President Bush's proposal of health care tax credits would enable the uninsured to secure the private coverage they want and create real portability of health insurance for low-income working Americans. Regardless of their job or job status, this would allow them to maintain continuous coverage and control of their health care decisions. The three key features of the President's $89 billion health care tax credit proposal are that:

  • It would be equitable. It would address the current inequity in the tax system that favors coverage bought by employees through corporate plans, since the majority of the uninsured work for small businesses that offer no health insurance at all. Uninsured families and individuals who do not have employer-sponsored coverage would receive up to $3,000 per family and $1,000 per individual a year to help with monthly insurance premium payments.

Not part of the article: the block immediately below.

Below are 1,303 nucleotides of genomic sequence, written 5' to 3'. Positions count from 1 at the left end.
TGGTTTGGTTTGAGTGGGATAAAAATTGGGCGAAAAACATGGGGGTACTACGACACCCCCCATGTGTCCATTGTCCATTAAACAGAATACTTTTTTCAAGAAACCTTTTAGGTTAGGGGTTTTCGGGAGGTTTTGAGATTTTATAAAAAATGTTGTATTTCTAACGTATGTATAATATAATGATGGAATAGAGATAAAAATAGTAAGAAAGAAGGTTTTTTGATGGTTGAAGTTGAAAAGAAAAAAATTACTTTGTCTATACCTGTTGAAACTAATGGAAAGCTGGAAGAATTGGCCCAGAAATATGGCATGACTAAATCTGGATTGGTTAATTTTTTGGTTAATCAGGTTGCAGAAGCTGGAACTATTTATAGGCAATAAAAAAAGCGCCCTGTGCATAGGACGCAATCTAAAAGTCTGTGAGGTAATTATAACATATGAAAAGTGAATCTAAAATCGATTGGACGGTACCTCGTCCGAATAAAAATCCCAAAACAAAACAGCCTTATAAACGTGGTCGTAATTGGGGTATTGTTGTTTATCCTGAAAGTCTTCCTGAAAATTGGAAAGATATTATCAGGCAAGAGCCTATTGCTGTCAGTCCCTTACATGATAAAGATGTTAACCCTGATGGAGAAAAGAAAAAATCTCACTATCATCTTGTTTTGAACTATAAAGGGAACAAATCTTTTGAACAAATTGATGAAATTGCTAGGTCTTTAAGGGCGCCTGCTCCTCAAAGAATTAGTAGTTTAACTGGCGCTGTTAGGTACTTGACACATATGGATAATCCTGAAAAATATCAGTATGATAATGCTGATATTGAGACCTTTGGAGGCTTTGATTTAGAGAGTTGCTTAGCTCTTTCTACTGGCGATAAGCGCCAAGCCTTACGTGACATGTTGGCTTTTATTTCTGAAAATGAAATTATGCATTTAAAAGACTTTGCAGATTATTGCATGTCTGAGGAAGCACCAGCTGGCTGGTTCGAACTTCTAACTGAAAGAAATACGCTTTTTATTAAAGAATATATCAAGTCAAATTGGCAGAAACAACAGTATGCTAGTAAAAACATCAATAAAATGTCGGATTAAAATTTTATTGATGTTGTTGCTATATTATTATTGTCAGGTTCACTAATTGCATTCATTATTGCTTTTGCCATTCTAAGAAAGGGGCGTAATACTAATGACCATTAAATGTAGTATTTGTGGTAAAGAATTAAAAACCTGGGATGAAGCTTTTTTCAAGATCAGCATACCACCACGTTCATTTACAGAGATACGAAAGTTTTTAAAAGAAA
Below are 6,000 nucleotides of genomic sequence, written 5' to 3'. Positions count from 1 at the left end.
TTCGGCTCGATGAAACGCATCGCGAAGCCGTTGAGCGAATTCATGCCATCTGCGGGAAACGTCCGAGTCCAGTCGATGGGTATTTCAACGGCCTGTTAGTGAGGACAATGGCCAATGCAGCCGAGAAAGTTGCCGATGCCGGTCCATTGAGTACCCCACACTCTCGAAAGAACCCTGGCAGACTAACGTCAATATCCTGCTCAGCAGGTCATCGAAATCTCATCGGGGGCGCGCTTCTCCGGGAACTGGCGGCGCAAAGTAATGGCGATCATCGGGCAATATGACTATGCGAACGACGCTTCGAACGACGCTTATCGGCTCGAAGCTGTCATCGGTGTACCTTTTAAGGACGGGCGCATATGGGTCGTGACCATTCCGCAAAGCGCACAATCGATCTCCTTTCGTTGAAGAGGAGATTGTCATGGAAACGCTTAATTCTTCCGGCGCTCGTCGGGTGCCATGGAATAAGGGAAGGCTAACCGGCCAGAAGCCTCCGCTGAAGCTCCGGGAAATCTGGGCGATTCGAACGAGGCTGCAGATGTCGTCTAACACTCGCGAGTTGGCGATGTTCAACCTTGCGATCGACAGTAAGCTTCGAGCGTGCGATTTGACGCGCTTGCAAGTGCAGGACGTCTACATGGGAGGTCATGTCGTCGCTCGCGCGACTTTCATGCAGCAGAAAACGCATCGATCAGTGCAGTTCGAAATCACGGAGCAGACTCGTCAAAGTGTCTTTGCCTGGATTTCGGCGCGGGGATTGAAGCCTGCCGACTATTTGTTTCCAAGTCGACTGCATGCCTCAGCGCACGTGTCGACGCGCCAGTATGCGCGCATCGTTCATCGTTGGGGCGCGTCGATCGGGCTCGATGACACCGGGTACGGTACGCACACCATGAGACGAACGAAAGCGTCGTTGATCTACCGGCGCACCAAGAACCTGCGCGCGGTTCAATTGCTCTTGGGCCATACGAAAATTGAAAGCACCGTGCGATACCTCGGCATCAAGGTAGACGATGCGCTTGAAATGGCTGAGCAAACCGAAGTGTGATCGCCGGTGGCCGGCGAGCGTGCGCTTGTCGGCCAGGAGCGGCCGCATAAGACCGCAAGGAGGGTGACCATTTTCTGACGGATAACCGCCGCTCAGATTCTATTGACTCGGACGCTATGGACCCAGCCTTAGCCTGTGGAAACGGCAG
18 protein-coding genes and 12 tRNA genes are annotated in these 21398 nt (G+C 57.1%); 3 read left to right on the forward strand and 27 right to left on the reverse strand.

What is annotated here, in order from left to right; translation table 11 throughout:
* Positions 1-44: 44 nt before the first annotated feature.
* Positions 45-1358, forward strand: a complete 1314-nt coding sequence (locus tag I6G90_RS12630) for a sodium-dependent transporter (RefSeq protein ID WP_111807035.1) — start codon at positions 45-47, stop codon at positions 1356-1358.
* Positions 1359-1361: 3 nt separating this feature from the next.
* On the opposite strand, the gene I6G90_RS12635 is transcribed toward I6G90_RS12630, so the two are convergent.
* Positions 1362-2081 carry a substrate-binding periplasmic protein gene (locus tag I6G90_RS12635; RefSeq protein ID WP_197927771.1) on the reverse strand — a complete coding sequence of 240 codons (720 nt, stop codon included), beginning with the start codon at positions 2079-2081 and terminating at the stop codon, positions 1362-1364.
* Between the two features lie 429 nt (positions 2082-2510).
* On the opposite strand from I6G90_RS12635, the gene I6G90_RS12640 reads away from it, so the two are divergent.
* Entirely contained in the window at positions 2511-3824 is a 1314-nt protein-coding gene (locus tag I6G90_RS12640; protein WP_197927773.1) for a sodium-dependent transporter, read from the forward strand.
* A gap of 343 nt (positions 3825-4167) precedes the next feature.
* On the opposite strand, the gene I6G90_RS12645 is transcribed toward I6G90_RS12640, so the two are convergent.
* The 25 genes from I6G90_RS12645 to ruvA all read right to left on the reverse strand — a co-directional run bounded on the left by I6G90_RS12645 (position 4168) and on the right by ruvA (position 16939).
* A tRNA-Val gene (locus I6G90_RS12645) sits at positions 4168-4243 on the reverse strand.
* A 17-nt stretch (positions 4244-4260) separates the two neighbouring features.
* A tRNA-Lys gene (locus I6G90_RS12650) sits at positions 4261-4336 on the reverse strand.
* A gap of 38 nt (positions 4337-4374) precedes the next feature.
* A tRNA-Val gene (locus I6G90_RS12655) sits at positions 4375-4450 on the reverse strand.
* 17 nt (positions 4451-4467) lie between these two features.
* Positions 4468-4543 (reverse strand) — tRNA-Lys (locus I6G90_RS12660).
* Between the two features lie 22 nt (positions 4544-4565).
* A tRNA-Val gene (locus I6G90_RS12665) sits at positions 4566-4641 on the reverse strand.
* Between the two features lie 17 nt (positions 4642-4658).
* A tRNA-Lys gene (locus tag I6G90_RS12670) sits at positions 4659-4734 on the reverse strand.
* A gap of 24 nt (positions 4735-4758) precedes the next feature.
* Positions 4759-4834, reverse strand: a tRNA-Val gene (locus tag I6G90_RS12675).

• It would be refundable. Many low-income families and individuals have no tax liability, so as a matter of policy, a standard tax deduction for health care expenses is a futile gesture. A refundable tax credit would target low-income families and individuals and ensure that even those who owe no taxes are able to purchase private coverage.
  • It would be advanceable. Eligible families and individuals would be able to receive the credit up front, when premium payments are due, instead of at the end of the tax year. Furthermore, the refundable credit could be assigned directly to the health plan by the worker to eliminate the burdensome paperwork hassles that could deter them from participating.


Congress must take steps to address the growing problem of the uninsured, not only to do the right thing, but to do it right. Rather than expand Medicaid, a broken welfare program that promises more than it can deliver, Congress can directly help the uninsured get quality private coverage by creating a new system of refundable tax credits as the President and a bipartisan group of congressional leaders have proposed.

Nina Owcharenko is Health Care Policy Analyst at The Heritage Foundation.


Nina Owcharenko Schaefer
Nina Owcharenko Schaefer

Director, Center for Health and Welfare Policy